Abstract Title

Session S-03F: Tools for Assessment and Implementation

Presenter/Author Information

Michelle HaveyFollow

Keywords

Planning Assessment & Communication

Start Date

1-5-2014 5:00 PM

End Date

1-5-2014 6:30 PM

Description

Although several widely used approaches exist to assess function (quality) of freshwater wetlands, no such approach is available in the marine environment. A method was needed to assess ecological functions of marine habitats impacted by a planned safety expansion of the Sitka Airport. Project fill would eliminate 8.9 acres of marine habitat and alter the nature of 9.4 additional acres. We worked with permitting agencies to generate consensus to use an innovative application of the Habitat Equivalency Analysis (HEA) model to define project impacts and to evaluate alternative mitigation actions. The HEA model was developed by NOAA to assess the mitigation required to replace ecological functions and services lost due to an injury or impact. We first inventoried habitat types that would be impacted and developed a matrix to rate the degree to which each habitat type provides a suite of ecological functions. This “relative habitat function” for each habitat, multiplied by its area, was used to calculate project losses and gains in units of Habitat Functional Acres (HFA). Net present value of habitat in units of Discounted Functional Acre Years (DFAYs) was then calculated using actuarial principles of economic theory. The DFAY “debit” calculated for the project reflected temporal losses in habitat function, and the time to achieve full function of altered habitats. DFAYs lost to project construction (and gained from colonization of newly placed substrate) determined the net mitigation debit for lost ecological functions. After calculating DFAYs lost to airport expansion, we identified a suite of potential habitat protection, restoration, and enhancement actions within Sitka Sound that would compensate for some or all of the losses of marine habitat. Finally, we used HEA to determine the effectiveness of the selected mitigation action in compensating for those functions that would be lost. The objective of compensatory mitigation was met when the number of DFAYs provided by the mitigation action(s) equaled or exceeded the number of DFAYs lost.

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May 1st, 5:00 PM May 1st, 6:30 PM

Habitat Equivalency Analysis (HEA): A tool for assessing marine impacts and mitigation requirements – the Sitka Airport Example

Room 6C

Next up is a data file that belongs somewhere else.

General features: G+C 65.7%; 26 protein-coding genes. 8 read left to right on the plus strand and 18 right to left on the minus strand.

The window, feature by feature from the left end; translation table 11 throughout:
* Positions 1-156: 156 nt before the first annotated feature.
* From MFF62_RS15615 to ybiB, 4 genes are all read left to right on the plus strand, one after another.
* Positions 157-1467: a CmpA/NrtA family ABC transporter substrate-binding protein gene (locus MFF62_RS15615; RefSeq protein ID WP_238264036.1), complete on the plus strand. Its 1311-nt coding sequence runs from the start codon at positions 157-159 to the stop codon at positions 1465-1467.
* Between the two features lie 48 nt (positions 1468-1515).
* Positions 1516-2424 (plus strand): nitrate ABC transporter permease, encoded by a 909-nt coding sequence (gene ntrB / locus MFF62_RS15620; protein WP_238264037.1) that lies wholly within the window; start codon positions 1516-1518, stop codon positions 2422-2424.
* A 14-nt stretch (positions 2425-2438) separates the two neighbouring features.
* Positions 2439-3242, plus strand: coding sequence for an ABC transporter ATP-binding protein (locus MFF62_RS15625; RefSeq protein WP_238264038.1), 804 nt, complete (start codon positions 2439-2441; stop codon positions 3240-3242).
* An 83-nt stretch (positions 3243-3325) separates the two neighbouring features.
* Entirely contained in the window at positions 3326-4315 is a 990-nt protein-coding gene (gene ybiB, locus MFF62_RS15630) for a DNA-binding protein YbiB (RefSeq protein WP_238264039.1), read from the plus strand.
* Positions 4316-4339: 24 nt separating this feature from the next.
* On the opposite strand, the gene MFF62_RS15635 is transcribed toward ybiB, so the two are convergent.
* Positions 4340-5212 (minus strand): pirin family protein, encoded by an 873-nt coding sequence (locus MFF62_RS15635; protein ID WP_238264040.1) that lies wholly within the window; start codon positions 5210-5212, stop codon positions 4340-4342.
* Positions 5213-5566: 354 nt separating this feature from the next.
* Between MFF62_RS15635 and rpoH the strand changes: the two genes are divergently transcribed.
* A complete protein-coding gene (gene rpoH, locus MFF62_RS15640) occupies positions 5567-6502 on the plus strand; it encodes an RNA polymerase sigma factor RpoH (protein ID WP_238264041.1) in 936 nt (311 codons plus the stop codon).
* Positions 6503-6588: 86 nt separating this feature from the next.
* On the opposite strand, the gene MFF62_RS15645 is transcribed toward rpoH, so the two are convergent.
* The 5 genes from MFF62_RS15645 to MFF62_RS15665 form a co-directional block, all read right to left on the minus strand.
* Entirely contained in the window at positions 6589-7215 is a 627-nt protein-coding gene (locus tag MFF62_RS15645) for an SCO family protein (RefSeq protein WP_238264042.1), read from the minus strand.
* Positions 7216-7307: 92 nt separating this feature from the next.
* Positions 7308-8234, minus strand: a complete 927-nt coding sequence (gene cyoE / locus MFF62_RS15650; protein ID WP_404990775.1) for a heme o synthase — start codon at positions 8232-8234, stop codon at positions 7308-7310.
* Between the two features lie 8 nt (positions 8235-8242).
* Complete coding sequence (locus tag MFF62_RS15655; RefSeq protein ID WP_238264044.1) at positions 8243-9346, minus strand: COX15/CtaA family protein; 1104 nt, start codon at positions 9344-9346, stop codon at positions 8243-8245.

Although several widely used approaches exist to assess function (quality) of freshwater wetlands, no such approach is available in the marine environment. A method was needed to assess ecological functions of marine habitats impacted by a planned safety expansion of the Sitka Airport. Project fill would eliminate 8.9 acres of marine habitat and alter the nature of 9.4 additional acres. We worked with permitting agencies to generate consensus to use an innovative application of the Habitat Equivalency Analysis (HEA) model to define project impacts and to evaluate alternative mitigation actions. The HEA model was developed by NOAA to assess the mitigation required to replace ecological functions and services lost due to an injury or impact. We first inventoried habitat types that would be impacted and developed a matrix to rate the degree to which each habitat type provides a suite of ecological functions. This “relative habitat function” for each habitat, multiplied by its area, was used to calculate project losses and gains in units of Habitat Functional Acres (HFA). Net present value of habitat in units of Discounted Functional Acre Years (DFAYs) was then calculated using actuarial principles of economic theory. The DFAY “debit” calculated for the project reflected temporal losses in habitat function, and the time to achieve full function of altered habitats. DFAYs lost to project construction (and gained from colonization of newly placed substrate) determined the net mitigation debit for lost ecological functions. After calculating DFAYs lost to airport expansion, we identified a suite of potential habitat protection, restoration, and enhancement actions within Sitka Sound that would compensate for some or all of the losses of marine habitat. Finally, we used HEA to determine the effectiveness of the selected mitigation action in compensating for those functions that would be lost. The objective of compensatory mitigation was met when the number of DFAYs provided by the mitigation action(s) equaled or exceeded the number of DFAYs lost.